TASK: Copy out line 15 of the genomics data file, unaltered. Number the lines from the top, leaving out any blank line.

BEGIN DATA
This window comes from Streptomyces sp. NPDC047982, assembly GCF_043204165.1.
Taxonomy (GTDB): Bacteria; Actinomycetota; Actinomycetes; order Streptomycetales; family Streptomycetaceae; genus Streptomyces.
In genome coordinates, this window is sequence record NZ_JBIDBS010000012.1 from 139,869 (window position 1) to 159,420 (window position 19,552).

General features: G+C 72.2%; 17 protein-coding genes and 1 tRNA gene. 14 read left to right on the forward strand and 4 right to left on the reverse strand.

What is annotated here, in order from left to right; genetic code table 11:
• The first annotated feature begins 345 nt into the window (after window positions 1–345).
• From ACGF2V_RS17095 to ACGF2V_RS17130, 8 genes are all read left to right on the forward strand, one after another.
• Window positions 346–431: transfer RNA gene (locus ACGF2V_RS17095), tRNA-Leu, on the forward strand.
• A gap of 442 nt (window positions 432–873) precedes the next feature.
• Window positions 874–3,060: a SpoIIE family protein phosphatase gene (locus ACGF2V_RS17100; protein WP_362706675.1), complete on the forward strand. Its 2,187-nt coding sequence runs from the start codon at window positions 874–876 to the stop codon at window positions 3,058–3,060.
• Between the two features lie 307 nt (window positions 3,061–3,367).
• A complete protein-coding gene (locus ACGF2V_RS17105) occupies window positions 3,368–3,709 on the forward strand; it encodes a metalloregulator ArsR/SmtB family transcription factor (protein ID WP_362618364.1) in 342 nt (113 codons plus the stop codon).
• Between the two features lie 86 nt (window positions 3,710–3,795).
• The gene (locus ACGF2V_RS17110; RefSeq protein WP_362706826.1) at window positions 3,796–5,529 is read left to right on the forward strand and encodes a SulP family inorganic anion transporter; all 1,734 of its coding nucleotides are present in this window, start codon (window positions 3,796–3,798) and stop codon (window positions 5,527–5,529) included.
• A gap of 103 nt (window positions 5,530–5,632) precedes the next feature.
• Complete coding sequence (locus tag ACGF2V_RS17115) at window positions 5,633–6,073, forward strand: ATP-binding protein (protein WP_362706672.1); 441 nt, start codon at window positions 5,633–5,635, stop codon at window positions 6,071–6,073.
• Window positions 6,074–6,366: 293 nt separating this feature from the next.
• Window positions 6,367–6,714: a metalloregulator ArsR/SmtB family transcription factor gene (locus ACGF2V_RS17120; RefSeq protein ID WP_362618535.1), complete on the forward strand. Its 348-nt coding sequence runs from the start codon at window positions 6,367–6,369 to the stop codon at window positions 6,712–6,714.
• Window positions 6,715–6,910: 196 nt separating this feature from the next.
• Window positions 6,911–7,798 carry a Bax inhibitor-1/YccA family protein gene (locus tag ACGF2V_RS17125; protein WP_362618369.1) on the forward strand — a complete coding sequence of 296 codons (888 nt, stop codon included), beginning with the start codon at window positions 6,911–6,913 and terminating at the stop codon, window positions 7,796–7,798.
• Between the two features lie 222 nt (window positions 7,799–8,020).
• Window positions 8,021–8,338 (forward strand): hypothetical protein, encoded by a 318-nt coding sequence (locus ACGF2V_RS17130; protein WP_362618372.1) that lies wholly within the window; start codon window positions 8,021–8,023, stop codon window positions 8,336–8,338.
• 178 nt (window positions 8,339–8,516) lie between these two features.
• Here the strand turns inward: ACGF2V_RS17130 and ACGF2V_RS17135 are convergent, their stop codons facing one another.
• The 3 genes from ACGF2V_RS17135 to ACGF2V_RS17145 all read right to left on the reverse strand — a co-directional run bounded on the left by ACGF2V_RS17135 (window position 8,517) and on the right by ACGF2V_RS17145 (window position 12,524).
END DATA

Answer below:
• A gap of 103 nt (window positions 5,530–5,632) precedes the next feature.